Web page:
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Alcoholic Drinks 2018 – Drinks All around?

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As Euromonitor’s latest annual research is finalised, 2017 is surfacing as a vintage year.  The industry’s global volume growth might not appear positively intoxicating at first glance but at 1%, it is actually its strongest performance in half a decade.

It is a broad-based and potent cocktail of renewed buoyancy. From lager entering positive territory for the first time since 2013 on the back of the seemingly infinite premiumisation narrative to expanding non-alcoholic portfolios pushing the often maligned segment into the limelight, beer appears frothy rather than flat. But it doesn’t end there.

Shots of optimism were also prevalent in spirits where volume performance – at a perhaps uninspiring yet solid 1.5% - is also the strongest since 2012, driven as much by blended Scotch’s belated return to its historic trajectory as it was by the much vaunted Ginaissance that is currently in full swing. Registering a consistently accelerating 5% volume growth for the year, 2017 was English gin’s most stellar performance since at least the early 2000's.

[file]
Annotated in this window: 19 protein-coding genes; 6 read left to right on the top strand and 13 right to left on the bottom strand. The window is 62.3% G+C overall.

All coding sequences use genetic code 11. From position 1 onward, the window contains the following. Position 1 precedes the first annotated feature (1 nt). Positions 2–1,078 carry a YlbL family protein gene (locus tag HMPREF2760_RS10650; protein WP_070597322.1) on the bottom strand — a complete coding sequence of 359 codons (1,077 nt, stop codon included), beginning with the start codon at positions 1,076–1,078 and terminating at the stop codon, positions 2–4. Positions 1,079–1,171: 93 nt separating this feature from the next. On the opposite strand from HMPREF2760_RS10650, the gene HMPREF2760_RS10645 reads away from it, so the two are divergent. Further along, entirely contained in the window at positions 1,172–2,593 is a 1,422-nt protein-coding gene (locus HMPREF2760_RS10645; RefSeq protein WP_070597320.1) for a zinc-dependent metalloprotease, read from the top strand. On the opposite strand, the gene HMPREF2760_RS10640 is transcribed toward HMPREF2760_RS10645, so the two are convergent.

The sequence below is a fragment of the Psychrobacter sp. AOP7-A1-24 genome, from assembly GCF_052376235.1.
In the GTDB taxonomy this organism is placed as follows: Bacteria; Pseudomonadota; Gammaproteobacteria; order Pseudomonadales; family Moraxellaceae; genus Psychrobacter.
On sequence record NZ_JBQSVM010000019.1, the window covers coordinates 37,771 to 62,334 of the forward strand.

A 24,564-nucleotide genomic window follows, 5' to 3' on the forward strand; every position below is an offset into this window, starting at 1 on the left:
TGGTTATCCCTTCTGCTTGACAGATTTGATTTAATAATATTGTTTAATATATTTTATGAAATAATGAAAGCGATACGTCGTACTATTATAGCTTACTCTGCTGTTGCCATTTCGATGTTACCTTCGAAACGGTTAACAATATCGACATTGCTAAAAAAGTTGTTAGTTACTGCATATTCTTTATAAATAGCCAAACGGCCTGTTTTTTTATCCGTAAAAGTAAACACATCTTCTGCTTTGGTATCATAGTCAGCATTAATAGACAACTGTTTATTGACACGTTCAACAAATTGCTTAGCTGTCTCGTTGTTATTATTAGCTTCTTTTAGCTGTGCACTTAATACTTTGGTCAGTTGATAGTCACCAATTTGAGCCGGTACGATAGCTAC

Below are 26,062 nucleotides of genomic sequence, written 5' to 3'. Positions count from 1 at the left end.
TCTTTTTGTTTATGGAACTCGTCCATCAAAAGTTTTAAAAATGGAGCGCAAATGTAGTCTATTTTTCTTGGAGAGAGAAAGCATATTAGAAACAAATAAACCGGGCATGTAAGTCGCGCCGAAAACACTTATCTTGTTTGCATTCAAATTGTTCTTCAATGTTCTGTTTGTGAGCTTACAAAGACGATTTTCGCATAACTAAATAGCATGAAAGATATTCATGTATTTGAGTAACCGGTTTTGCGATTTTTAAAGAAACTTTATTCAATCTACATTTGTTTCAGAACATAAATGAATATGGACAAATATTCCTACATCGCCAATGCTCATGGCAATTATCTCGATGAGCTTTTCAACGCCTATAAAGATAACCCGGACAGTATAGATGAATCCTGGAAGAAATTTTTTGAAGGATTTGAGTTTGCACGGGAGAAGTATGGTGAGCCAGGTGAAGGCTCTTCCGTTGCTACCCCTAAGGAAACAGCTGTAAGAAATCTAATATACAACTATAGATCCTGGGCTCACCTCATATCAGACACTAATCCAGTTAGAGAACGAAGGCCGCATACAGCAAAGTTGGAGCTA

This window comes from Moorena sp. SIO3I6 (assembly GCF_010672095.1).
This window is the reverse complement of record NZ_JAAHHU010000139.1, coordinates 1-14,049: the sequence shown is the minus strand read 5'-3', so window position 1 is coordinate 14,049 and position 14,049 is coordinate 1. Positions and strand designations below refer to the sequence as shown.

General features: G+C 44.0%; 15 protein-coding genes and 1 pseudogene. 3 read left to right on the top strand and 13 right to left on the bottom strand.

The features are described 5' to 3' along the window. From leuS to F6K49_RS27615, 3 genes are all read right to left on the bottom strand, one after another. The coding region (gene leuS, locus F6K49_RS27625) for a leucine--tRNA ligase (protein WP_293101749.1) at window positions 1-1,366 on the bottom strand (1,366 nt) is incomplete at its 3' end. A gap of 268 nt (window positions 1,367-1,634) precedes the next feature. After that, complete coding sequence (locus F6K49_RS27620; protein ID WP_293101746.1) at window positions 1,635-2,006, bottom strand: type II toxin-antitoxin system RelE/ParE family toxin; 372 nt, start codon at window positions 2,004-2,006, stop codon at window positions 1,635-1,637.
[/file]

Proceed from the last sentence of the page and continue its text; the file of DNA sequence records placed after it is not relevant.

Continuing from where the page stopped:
Nevertheless, it was –yet again- brown spirits and their over-proof allure as the wider category’s de facto drivers that remained the protagonists. Beyond the Scottish usual suspects, it was whiskies across the board as well as cognac that continued capitalising on artisanal credentials, authentic and resonant stories and mixology entering the mainstream. Tequila also largely retained last year’s decade-high spike as the transition from shots to sipping and aspirational consumption takes the edge out of what was once a stiff drink.

But wine appeared to have robust legs too with still light grape varietals gaining momentum on the back of millennial-pink iterations reaching escape velocity. Red and white variants also fared relatively well but it was the rising rosé tide that provided a refreshing crisp finish to the wider wine segment. Other sparkling wine’s widely covered boom was likewise related to its casual and unpretentious positioning while vermouth’s mixability credentials catapulted it into positive territory for the first time in years with the category ultimately registering its strongest performance in nearly a decade.

Is it time for celebratory toasts then? Not quite. Ale’s gradual deceleration highlights the craft segment’s underlying saturation issues ultimately bubbling to the surface. Flavoured lager languishing into negative territory for the first time ever is another cautionary tale on the faddish limitations of flavour sophistication initiatives.

And vodka, still seemingly trapped in a downward spiral, remains a prescient reminder of both the danger of complacency and the unrelenting nature of cyclical generational consumer movements.

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